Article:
New book highlights local football programPublished 11:28am Wednesday, November 28, 2012
Special to the Enquirer
The struggles of the Brewer high school football program have never been much of a secret to the community and those surrounding it. The 40-year-old program has only amassed a 123-288-1 record in its history; 21-107 since 2000.
With a long record of disappointment, the team has never gained much attention from anyone who does not have direct connection to the school; much less attempt to capture a lackluster season in a book.
However, one man has.
He trailed the team from the August preseason heat, through the Arab, Hartselle, Mortimer Jordan, and Walker road games, and into the final chilly October game in Priceville.
Pierce recorded his travels and vividly detailed the events in his book “Ghost in the Hills: A Forgotten Team and a Season of Survival.”
“I wanted to write a book no one else would write,” said Pierce.
Many who have not had any personal ties to the school or its football program might lack interest in a story like this.
After all in his own book Pierce admits:
“The story is not familiar. There is no commercial appeal, no recognizable plot line that recalls the football movies we have seen. There are no Hollywood miracles, no third act with a mysterious loner who arrives to rescue the team. The Brewer Patriots’ 2011 season was about survival, about a shrinking circle of brothers who locked arms and held each other in place as the year wore on.”
Through the book lacks hope for the reader that the book holds a glamorous and happy ending at the end, it is a story of truth, struggle, and perseverance that anyone can relate to and find hope in.
Pierce creates a respectful relationship with the real characters of his book that make up the team of 2011. The characters are of players, coaches, fans, and parents who despite the discouraging history of the program continue to pour their hearts and souls into it. Pierce shows especial attention to the Brewer players; a special type of athlete that continues to push through the discouragement of losing and at times the hard words of disgruntled fans and friends.
Pierce portrays the people and events in his story with unbiased attention. He gives no personal cause to what he finds to be the struggles of the program, though he does record the ideas of the community surrounding the team. He offers no special sympathy for the jaded program but instead offers a simple on looker’s perspective of a disenchanted base. Pierce does this but is also able to keep the reader’s attention through relatable detail which I find to be the greatest feat of his book.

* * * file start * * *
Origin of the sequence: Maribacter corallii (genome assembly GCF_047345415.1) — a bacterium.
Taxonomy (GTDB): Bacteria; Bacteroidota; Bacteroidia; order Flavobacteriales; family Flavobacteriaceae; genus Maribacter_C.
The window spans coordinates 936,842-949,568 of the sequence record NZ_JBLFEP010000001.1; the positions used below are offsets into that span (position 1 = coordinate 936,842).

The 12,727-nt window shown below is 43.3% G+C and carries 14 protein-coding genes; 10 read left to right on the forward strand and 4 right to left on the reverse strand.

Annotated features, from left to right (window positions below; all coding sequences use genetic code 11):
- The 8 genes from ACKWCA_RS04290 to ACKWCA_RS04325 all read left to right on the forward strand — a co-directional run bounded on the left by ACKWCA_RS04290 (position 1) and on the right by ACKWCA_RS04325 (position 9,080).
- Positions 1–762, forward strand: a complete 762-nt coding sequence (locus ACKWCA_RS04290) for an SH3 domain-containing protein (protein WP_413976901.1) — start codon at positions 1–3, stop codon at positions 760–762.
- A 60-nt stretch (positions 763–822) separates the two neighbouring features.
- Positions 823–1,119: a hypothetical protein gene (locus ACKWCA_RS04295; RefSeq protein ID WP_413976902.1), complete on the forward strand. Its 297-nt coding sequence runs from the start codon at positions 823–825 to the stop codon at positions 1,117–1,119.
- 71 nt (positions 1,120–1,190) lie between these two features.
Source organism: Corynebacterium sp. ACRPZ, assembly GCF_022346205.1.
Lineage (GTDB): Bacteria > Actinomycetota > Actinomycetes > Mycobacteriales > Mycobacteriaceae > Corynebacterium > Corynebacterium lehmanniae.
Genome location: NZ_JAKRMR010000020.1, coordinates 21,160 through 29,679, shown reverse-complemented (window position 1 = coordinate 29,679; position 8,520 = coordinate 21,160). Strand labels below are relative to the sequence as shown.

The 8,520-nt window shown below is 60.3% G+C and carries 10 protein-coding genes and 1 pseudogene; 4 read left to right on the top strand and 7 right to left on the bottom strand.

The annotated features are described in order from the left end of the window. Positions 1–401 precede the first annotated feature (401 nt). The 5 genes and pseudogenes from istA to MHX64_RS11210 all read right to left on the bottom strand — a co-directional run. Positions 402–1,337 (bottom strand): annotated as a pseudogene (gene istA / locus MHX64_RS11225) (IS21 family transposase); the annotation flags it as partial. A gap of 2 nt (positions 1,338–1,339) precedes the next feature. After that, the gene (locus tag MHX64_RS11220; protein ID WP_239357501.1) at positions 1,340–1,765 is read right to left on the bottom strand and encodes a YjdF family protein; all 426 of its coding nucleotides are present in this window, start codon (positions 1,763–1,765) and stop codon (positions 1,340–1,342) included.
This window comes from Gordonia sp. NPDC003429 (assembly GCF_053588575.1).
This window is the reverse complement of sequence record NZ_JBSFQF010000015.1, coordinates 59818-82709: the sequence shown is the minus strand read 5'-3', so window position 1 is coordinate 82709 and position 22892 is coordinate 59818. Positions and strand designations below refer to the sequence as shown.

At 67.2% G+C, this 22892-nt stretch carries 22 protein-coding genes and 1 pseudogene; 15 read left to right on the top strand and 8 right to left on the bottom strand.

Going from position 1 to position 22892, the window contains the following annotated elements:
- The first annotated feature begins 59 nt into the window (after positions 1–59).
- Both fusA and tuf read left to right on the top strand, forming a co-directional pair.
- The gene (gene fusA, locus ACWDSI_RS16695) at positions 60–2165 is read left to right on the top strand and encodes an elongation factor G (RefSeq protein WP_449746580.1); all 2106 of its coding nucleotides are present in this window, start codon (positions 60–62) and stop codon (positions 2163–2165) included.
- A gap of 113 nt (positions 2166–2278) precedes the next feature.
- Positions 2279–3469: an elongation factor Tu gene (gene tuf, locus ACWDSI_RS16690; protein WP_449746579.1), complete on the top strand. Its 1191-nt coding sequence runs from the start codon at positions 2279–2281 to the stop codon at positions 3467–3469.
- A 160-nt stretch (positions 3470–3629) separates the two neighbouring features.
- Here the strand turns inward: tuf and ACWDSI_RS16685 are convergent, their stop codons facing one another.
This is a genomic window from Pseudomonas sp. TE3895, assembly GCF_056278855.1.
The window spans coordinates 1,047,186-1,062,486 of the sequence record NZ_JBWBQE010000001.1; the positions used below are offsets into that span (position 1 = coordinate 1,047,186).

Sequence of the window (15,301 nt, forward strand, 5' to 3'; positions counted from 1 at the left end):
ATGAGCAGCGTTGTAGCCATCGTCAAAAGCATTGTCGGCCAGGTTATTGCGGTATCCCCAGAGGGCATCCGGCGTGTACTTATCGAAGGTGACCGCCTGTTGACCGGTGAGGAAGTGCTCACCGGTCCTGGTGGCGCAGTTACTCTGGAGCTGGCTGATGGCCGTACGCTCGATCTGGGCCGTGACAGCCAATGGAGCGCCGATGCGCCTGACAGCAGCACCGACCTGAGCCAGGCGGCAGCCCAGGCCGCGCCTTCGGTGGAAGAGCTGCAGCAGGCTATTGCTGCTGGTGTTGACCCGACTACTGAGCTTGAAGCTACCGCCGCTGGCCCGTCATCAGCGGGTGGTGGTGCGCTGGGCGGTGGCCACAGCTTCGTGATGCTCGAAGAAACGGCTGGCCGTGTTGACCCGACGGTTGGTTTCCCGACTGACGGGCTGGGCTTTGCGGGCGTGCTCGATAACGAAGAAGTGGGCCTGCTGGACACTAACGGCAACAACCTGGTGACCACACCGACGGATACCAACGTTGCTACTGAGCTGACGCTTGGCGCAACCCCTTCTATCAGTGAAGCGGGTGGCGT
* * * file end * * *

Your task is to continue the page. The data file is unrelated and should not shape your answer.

The story, in some ways, resembles the 2006 film “We Are Marshall.” The film is based on the struggles of Marshall University following a fatal plane crash in 1970 that killed many members of the football team. The tragedy sparked a young team that through adversity and uncertainty claimed a remarkable two win season.
Though in Pierce’s story there is no clear tragedy that sparks the events, there isn’t even two wins. There is only young men bound by their community, relying on one another to persevere through adversity and discouragements despite the odds set before them.
The story develops a personal relationship with the reader, who will gain hope in the small victories and accomplishments made by the players and coaches. It is a story of real life that is not glamorous but that anyone can find favor in.
Pierce’s motivation for attempting the book came from his own high school days.
“I played basketball in high school,” Pierce recalled. “I remember what it felt like when the newspaper would not even print our score after a bad loss. It was like the world was telling us we only mattered if we won.”
The book can be found for sale at Oh’Bryan’s in Hartselle, at the Shak in Florette. A Kindle version of the book is also available on Amazon.com.